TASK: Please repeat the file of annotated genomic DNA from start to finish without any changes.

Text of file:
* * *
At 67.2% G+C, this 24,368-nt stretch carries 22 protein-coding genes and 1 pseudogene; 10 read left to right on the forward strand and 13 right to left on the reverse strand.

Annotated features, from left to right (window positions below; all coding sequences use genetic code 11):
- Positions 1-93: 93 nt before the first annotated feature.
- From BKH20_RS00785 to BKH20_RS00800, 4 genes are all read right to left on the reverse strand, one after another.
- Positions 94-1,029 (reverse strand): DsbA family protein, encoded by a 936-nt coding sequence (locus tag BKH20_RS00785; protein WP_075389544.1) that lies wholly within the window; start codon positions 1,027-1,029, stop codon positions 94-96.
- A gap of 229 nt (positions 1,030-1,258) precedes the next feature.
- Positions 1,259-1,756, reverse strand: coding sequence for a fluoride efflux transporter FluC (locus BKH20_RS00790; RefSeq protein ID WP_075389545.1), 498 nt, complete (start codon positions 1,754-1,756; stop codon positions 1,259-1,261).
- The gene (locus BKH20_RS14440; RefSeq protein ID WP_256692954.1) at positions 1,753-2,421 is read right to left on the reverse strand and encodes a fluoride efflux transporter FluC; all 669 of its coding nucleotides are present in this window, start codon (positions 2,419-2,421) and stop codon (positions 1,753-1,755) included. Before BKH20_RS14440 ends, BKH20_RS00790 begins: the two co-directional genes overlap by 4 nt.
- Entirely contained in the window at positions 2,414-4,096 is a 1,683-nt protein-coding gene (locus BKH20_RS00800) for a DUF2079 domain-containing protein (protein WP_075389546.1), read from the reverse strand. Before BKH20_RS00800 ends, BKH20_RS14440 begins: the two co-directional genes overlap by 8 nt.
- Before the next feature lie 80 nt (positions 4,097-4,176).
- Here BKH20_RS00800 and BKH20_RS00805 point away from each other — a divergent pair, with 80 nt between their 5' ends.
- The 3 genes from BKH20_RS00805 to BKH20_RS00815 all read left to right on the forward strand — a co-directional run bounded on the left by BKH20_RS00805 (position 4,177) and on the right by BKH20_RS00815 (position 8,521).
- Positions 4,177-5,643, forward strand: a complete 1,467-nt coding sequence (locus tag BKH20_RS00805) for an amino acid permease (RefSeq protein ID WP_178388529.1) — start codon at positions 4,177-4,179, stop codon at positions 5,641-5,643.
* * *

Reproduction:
At 67.2% G+C, this 24,368-nt stretch carries 22 protein-coding genes and 1 pseudogene; 10 read left to right on the forward strand and 13 right to left on the reverse strand.

Annotated features, from left to right (window positions below; all coding sequences use genetic code 11):
- Positions 1-93: 93 nt before the first annotated feature.
- From BKH20_RS00785 to BKH20_RS00800, 4 genes are all read right to left on the reverse strand, one after another.
- Positions 94-1,029 (reverse strand): DsbA family protein, encoded by a 936-nt coding sequence (locus tag BKH20_RS00785; protein WP_075389544.1) that lies wholly within the window; start codon positions 1,027-1,029, stop codon positions 94-96.
- A gap of 229 nt (positions 1,030-1,258) precedes the next feature.
- Positions 1,259-1,756, reverse strand: coding sequence for a fluoride efflux transporter FluC (locus BKH20_RS00790; RefSeq protein ID WP_075389545.1), 498 nt, complete (start codon positions 1,754-1,756; stop codon positions 1,259-1,261).
- The gene (locus BKH20_RS14440; RefSeq protein ID WP_256692954.1) at positions 1,753-2,421 is read right to left on the reverse strand and encodes a fluoride efflux transporter FluC; all 669 of its coding nucleotides are present in this window, start codon (positions 2,419-2,421) and stop codon (positions 1,753-1,755) included. Before BKH20_RS14440 ends, BKH20_RS00790 begins: the two co-directional genes overlap by 4 nt.
- Entirely contained in the window at positions 2,414-4,096 is a 1,683-nt protein-coding gene (locus BKH20_RS00800) for a DUF2079 domain-containing protein (protein WP_075389546.1), read from the reverse strand. Before BKH20_RS00800 ends, BKH20_RS14440 begins: the two co-directional genes overlap by 8 nt.
- Before the next feature lie 80 nt (positions 4,097-4,176).
- Here BKH20_RS00800 and BKH20_RS00805 point away from each other — a divergent pair, with 80 nt between their 5' ends.
- The 3 genes from BKH20_RS00805 to BKH20_RS00815 all read left to right on the forward strand — a co-directional run bounded on the left by BKH20_RS00805 (position 4,177) and on the right by BKH20_RS00815 (position 8,521).
- Positions 4,177-5,643, forward strand: a complete 1,467-nt coding sequence (locus tag BKH20_RS00805) for an amino acid permease (RefSeq protein ID WP_178388529.1) — start codon at positions 4,177-4,179, stop codon at positions 5,641-5,643.